On the Island of Centenarians

At the end of her research trip to Japan, Sabina Misoch, Head of the Interdisciplinary Competence Centre of the FHS St.Gallen, visited the island of Okinawa, also known as «The Island of Centenarians». That’s where she met her Japanese research colleague Makoto Suzuki.

Marion Loher

There are only a few regions in the world that are home to an unusually high number of centenarians. The Japanese island of Okinawa is one of them. The cardiologist and gerontologist Makoto Suzuki launched a study into these centenarians over 40 years ago, with the aim of finding out why the people on the island live for so long. His research is still ongoing, making it perhaps the longest scientific investigation ever into the lives of centenarians. At the end of her research trip, Sabina Misoch, Head of the Interdisciplinary Competence Centre (IKOA-FHS), had the opportunity to meet her Japanese research counterpart and talk to him about the findings obtained so far. But it took some time to get there.

How the study came about

«Finding Makoto Suzuki wasn’t easy», says Sabina Misoch upon her return to Switzerland. Nevertheless, she can’t help smiling. «He is already 83 years old. He no longer works at the university but at the Institute for Longevity Research.» Although she knew the address of his office, there were no house numbers or name signs. So she set off looking for him, and knocked (in vain) on many doors until an elderly man appeared from behind a rusty old one. Makoto Suzuki said afterwards that he had wanted to check where she was, as he was starting to get a bit worried. «As soon as I saw him, I knew that must be him», says Sabina Misoch.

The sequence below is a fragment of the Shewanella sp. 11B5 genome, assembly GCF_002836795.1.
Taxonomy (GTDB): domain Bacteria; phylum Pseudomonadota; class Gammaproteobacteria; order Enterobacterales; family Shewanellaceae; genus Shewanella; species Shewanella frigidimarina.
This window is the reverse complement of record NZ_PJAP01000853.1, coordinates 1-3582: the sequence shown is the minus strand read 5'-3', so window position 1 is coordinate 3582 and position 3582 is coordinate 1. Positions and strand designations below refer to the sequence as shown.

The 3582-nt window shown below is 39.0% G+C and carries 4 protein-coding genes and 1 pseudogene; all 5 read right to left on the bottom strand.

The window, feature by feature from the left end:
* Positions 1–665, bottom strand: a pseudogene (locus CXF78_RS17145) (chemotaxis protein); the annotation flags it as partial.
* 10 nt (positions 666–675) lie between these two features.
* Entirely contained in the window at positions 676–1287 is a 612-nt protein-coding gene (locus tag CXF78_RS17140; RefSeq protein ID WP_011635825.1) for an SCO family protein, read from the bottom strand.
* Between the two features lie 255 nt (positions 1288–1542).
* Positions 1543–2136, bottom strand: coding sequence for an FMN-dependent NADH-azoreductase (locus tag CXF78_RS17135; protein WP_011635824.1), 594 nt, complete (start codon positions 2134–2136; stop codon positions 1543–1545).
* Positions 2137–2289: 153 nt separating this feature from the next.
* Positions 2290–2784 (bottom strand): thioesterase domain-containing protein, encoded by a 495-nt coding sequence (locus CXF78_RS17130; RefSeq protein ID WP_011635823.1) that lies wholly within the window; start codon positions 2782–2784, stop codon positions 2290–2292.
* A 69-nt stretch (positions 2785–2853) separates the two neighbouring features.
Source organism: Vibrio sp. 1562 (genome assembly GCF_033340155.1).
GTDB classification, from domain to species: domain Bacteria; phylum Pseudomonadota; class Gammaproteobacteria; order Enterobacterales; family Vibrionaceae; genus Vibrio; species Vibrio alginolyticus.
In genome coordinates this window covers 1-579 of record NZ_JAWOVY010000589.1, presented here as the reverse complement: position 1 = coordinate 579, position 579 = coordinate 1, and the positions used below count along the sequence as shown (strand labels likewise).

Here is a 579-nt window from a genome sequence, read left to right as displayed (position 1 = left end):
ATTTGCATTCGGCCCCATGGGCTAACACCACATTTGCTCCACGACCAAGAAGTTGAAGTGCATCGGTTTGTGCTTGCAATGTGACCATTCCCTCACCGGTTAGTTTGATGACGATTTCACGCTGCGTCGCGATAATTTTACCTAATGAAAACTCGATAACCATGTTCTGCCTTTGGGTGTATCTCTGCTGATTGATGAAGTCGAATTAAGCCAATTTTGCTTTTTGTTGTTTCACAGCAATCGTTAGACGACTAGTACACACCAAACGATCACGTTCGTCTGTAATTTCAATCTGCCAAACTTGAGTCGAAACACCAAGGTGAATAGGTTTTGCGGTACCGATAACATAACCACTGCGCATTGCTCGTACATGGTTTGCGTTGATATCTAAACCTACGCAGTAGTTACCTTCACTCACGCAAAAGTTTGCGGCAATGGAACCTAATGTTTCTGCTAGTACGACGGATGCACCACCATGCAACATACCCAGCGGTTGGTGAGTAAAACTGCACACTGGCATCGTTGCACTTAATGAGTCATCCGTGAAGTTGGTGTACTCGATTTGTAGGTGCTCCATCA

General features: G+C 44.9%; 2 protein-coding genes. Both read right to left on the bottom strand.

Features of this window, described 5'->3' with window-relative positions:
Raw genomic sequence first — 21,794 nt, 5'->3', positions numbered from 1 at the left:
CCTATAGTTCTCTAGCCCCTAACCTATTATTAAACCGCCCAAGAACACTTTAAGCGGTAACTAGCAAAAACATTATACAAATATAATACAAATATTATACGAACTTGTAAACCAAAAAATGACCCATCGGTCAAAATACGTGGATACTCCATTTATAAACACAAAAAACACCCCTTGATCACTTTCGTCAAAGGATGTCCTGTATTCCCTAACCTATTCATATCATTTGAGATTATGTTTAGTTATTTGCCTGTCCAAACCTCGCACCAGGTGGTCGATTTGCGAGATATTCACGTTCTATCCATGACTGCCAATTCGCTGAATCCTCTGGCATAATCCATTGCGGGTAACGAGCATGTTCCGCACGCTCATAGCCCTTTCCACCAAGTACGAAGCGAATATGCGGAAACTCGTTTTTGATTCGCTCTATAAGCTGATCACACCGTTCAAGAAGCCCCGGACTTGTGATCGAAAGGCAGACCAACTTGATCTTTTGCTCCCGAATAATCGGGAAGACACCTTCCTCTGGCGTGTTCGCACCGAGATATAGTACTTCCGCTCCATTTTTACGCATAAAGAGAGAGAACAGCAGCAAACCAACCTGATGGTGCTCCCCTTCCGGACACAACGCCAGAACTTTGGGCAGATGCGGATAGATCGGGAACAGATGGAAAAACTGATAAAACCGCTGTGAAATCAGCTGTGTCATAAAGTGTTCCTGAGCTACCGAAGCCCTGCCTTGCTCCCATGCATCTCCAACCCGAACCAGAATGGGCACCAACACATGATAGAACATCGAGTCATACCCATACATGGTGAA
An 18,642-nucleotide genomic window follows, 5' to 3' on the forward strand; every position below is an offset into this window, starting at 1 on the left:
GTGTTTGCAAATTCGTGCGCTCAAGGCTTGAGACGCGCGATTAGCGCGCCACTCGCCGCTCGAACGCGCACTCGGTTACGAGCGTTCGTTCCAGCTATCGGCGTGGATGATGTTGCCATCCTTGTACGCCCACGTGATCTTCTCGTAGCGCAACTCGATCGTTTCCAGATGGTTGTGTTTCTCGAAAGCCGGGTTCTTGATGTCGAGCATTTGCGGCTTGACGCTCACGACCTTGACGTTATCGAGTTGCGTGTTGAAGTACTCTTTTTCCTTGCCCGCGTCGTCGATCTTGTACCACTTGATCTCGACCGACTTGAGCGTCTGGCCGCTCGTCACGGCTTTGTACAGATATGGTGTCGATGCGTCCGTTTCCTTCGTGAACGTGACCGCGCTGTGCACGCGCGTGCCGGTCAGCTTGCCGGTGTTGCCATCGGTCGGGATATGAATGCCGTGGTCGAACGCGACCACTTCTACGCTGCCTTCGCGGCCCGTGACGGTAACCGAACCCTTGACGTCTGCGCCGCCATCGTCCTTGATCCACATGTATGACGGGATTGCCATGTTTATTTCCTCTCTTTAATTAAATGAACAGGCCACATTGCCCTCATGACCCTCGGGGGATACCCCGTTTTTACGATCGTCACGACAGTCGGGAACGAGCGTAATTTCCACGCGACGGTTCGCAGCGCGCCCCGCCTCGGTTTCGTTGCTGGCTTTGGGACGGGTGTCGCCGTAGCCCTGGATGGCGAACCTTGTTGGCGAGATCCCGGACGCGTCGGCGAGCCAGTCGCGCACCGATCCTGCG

The cardiologist Makoto Suzuki went to Okinawa more than 40 years ago to set up a medical faculty there. He noticed that there were a lot of very healthy old people on the island. Someone told him the name of a 100-year-old woman whom he should visit, as she would be able to tell him more about the phenomenon, he recalls. But Makoto Suzuki couldn’t understand the dialect of the islanders very well, nor the name of the woman. So he drove off on his own in search of her. He soon encountered a lady in a field and asked her if she knew the centenarian. She laughed and told him that the person he was looking for was actually her! The doctor was surprised, as she seemed to be no older than 70. And, thus, the study had its first subject.

Those who live healthily, live longer

Ever since it was launched, the study has been determining the health, lifestyles and social circumstances of the people on the island in the form of regular assessments and surveys. The researchers have collected data for more than a thousand centenarians so far, and have found that the island’s inhabitants don’t just live long but are also very healthy. There are hardly any cases of strokes, heart disease or dementia, says Sabina Misoch. Makoto Suzuki believes that the lifestyle of these people plays an important part in how long they live. «They feel needed and they live alongside other people in a close-knit community, which gives their life a purpose.» They also eat healthily (not much meat and lots of vegetables), move around a lot in the fresh air, and don’t eat fast food. Another important factor is «Hara Hachi Bu»: the philosophy of only eating until you feel 80 percent full.

Research to date has shown that longevity is up to 75 percent dependent on lifestyle. The Japanese doctor and gerontologist believes this figure might even be as high as 90 percent. The remaining 10 percent is genetically determined. But he also says that centenarians will become extinct eventually. Since American eating habits such as fast food have found their way onto the island, the younger ones have not been eating and living as healthily.

Pictures: Sabina Misoch